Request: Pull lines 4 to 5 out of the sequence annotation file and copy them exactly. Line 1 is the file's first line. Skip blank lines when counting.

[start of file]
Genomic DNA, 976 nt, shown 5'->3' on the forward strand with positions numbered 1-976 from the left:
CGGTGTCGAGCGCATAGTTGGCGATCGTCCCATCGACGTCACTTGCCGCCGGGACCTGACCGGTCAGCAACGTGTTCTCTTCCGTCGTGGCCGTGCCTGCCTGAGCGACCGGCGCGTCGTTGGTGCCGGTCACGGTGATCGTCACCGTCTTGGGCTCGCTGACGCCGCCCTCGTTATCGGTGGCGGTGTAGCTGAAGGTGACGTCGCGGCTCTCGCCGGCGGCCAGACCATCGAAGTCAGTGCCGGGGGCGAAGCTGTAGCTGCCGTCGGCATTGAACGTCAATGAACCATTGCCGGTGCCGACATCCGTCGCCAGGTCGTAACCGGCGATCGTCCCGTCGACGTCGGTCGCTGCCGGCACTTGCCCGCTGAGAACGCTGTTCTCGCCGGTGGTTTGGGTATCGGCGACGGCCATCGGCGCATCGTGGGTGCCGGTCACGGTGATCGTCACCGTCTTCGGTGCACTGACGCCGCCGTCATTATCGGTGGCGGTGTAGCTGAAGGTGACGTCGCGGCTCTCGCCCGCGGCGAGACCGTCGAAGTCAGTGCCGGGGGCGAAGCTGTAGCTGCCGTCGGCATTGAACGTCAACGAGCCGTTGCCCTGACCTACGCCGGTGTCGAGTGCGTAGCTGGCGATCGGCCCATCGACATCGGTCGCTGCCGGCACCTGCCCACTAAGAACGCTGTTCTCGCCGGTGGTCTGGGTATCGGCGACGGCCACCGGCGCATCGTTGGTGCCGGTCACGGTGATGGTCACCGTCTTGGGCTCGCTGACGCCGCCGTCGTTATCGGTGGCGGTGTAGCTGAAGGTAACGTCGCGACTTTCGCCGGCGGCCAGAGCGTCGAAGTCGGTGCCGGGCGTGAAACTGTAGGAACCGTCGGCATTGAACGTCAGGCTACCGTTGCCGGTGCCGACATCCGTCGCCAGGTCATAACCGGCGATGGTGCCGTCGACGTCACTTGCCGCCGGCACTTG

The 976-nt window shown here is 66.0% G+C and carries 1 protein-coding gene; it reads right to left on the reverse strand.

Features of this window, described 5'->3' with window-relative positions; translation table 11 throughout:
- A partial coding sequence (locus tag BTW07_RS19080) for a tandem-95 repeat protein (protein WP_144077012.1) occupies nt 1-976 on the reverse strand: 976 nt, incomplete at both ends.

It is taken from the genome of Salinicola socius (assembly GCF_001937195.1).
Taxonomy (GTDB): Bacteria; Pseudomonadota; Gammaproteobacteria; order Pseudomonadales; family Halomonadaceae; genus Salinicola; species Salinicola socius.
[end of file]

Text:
Features of this window, described 5'->3' with window-relative positions; translation table 11 throughout:
- A partial coding sequence (locus tag BTW07_RS19080) for a tandem-95 repeat protein (protein WP_144077012.1) occupies nt 1-976 on the reverse strand: 976 nt, incomplete at both ends.